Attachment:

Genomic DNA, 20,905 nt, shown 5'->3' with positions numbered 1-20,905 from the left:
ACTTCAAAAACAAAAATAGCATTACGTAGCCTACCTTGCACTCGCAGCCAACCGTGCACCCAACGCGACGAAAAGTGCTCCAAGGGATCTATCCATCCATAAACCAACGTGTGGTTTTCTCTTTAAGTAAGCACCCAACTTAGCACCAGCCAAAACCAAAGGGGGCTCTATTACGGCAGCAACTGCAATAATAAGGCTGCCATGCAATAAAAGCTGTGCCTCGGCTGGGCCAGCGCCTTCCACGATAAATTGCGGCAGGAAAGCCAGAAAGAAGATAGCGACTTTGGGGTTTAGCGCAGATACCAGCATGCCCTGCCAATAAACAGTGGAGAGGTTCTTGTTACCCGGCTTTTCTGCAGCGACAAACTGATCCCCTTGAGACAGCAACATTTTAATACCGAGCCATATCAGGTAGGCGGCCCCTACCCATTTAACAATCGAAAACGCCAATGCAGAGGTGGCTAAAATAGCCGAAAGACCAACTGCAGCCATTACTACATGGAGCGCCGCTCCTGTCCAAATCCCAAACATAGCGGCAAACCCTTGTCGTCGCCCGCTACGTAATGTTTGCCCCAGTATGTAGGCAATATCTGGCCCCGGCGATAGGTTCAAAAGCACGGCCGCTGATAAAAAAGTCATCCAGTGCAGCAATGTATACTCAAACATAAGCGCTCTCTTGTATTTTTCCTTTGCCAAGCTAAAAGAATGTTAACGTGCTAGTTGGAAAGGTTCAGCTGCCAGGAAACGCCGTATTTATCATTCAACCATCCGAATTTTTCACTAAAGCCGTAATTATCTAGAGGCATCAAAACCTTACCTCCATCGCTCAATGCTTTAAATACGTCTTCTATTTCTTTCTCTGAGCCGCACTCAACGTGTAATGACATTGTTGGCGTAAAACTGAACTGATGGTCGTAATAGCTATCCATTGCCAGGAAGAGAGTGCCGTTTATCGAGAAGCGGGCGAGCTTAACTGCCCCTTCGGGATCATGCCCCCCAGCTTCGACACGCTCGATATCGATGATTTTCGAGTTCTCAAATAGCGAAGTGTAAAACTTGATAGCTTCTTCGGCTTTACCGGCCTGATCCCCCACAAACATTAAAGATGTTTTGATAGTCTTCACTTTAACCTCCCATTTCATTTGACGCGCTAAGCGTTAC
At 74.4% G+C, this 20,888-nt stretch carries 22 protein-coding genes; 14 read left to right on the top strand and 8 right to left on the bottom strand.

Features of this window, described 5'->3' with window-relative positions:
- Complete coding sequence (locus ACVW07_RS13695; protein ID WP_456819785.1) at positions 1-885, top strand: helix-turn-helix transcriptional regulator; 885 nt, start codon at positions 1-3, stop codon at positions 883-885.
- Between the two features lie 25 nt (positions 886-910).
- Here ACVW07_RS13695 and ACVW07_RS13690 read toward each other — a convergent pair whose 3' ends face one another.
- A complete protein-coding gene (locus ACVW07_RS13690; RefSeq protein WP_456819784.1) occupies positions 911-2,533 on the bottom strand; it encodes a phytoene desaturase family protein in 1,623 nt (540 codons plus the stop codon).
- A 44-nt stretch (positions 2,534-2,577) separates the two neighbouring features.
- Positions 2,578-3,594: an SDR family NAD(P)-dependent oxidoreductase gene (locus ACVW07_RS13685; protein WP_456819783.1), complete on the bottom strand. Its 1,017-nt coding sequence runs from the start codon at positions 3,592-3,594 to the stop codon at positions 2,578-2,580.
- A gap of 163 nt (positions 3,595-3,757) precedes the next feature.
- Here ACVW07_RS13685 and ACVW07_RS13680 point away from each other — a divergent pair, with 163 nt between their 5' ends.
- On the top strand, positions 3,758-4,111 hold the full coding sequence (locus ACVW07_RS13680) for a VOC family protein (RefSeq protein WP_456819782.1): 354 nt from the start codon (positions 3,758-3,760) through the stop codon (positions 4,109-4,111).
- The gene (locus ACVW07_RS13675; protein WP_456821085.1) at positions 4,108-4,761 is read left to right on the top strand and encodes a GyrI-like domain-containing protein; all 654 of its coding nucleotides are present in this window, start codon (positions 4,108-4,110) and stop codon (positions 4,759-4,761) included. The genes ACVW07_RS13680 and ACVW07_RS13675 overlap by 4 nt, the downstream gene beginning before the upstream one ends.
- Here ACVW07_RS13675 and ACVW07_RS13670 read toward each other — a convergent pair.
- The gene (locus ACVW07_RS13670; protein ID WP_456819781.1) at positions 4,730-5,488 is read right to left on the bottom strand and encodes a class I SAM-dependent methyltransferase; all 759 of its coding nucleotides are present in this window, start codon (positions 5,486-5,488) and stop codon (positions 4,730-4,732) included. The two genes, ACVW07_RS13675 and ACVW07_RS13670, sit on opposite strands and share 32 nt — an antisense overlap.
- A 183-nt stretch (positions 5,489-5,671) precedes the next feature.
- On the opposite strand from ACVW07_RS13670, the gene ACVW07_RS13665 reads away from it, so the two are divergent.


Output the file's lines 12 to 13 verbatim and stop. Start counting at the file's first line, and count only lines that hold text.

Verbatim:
- Here ACVW07_RS13685 and ACVW07_RS13680 point away from each other — a divergent pair, with 163 nt between their 5' ends.
- On the top strand, positions 3,758-4,111 hold the full coding sequence (locus ACVW07_RS13680) for a VOC family protein (RefSeq protein WP_456819782.1): 354 nt from the start codon (positions 3,758-3,760) through the stop codon (positions 4,109-4,111).